This white paper expresses secure software development practices but does not prescribe exactly how to implement them. The focus is on implementing the practices rather than on the tools, techniques, and mechanisms used to do so. For example, one organization might automate a particular step, while another might use manual processes instead. Advantages of specifying the practices at a high level include the following:

• Can be used by organizations in any sector or community, regardless of size or cybersecurity sophistication

• Can be applied to software developed to support information technology (IT), industrial control systems (ICS), cyber-physical systems (CPS), or the Internet of Things (IoT)

• Can be integrated into any existing software development workflow and automated toolchain; should not negatively affect organizations that already have robust secure software development practices in place

• Makes the practices broadly applicable, not specific to particular technologies, platforms, programming languages, SDLC models, development environments, operating environments, tools, etc.

• Can help an organization document its secure software development practices today and define its future target practices as part of its continuous improvement process

• Can assist an organization currently using a classic software development model in transitioning its secure software development practices for use with a modern software development model (e.g., agile, DevOps)

• Can assist organizations that are procuring and using software to understand secure software development practices employed by their suppliers

This white paper also provides a common language to describe fundamental secure software development practices. This is similar to the approach of the Framework for Improving Critical Infrastructure Cybersecurity, also known as the NIST Cybersecurity Framework [2]. 2 Expertise in secure software development is not required to understand the practices. This helps facilitate communications about secure software practices among both internal and external organizational stakeholders, such as the following:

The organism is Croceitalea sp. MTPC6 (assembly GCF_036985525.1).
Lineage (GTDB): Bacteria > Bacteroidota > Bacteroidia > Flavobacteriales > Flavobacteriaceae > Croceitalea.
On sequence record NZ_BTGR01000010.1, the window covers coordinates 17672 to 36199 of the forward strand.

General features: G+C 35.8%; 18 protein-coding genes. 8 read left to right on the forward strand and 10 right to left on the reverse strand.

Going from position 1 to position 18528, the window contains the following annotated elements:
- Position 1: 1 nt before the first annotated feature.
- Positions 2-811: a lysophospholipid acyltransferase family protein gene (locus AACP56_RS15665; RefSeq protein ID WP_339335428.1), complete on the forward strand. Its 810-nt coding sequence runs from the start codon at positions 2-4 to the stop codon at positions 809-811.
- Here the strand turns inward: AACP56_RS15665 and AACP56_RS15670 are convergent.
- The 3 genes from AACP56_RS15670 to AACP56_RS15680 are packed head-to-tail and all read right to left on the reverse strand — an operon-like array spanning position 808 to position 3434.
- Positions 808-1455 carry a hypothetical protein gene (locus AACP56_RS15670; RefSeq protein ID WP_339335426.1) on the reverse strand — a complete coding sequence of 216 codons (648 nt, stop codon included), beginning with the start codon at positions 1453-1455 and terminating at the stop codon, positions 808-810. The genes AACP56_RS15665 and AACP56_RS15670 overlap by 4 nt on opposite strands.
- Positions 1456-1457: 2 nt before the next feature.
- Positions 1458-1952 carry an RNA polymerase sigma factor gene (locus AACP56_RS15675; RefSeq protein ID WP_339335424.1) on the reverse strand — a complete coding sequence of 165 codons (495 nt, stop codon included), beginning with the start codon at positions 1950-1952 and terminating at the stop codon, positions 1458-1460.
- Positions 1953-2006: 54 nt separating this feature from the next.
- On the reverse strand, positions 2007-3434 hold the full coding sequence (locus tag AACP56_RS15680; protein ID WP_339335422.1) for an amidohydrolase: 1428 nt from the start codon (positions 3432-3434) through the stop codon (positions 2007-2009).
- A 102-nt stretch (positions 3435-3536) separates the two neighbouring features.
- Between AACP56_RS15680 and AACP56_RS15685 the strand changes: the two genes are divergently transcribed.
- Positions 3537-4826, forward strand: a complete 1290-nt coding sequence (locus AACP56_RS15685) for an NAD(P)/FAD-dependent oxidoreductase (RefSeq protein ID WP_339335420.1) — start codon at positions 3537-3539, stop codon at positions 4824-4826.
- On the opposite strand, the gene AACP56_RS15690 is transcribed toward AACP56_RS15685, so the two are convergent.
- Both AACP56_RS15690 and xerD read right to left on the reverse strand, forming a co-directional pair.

•Business owners, software developers, project managers, and leads, and cybersecurity professionals within an organization

• Software consumers, including both federal government agencies and other organizations, that want to define required or desired characteristics for software in their acquisition processes in order to have higher-quality software (particularly with fewer security vulnerabilities)

• Software producers (e.g., commercial-off-the-shelf [COTS] product vendors, government off-the-shelf [GOTS] software developers, software developers working within or on behalf of software consumer organizations, software testers/quality assurance personnel) that want to integrate secure software development practices throughout their SDLCs, express their secure software practices to their customers, or define requirements for their suppliers provide flexibility for implementers, but they are also clear to avoid leaving too much open to interpretation.

Secure Software Development Framework (SSDF)

This white paper introduces a software development framework (SSDF) of fundamental, sound, and secure software development practices based on established secure software development practice documents. For the purposes of this white paper, the practices are organized into four groups:

• Prepare the Organization (PO): Ensure that the organization’s people, processes, and technology are prepared to perform secure software development at the organization level and, in some cases, for each individual project.

• Protect the Software (PS): Protect all components of the software from tampering and unauthorized access.

• Produce Well-Secured Software (PW): Produce well-secured software that has minimal security vulnerabilities in its releases.

• Respond to Vulnerabilities (RV): Identify vulnerabilities in software releases and respond appropriately to address those vulnerabilities and prevent similar vulnerabilities from occurring in the future.